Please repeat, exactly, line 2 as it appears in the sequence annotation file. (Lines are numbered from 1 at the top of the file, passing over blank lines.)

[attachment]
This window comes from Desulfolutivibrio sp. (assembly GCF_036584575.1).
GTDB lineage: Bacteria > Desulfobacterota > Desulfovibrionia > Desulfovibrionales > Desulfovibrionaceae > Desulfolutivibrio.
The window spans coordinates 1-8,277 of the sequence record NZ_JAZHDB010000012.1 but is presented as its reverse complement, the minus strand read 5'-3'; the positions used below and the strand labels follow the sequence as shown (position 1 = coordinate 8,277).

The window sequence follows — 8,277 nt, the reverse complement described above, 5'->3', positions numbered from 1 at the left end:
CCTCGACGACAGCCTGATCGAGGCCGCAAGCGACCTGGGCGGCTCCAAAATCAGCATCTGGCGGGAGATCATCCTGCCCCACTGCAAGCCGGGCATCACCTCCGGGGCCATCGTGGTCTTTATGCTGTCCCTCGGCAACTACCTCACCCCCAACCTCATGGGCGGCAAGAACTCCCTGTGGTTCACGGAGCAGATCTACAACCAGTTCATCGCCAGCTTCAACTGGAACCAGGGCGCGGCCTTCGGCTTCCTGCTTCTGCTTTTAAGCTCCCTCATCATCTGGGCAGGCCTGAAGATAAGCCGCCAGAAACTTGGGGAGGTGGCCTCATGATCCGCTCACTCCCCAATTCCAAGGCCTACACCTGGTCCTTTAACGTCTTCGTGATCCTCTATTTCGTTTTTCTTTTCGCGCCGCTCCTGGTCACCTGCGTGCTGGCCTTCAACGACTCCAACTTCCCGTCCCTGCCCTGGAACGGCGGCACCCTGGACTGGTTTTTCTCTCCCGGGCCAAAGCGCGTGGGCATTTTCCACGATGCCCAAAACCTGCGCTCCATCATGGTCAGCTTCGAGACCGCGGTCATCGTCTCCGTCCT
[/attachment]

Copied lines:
GTDB lineage: Bacteria > Desulfobacterota > Desulfovibrionia > Desulfovibrionales > Desulfovibrionaceae > Desulfolutivibrio.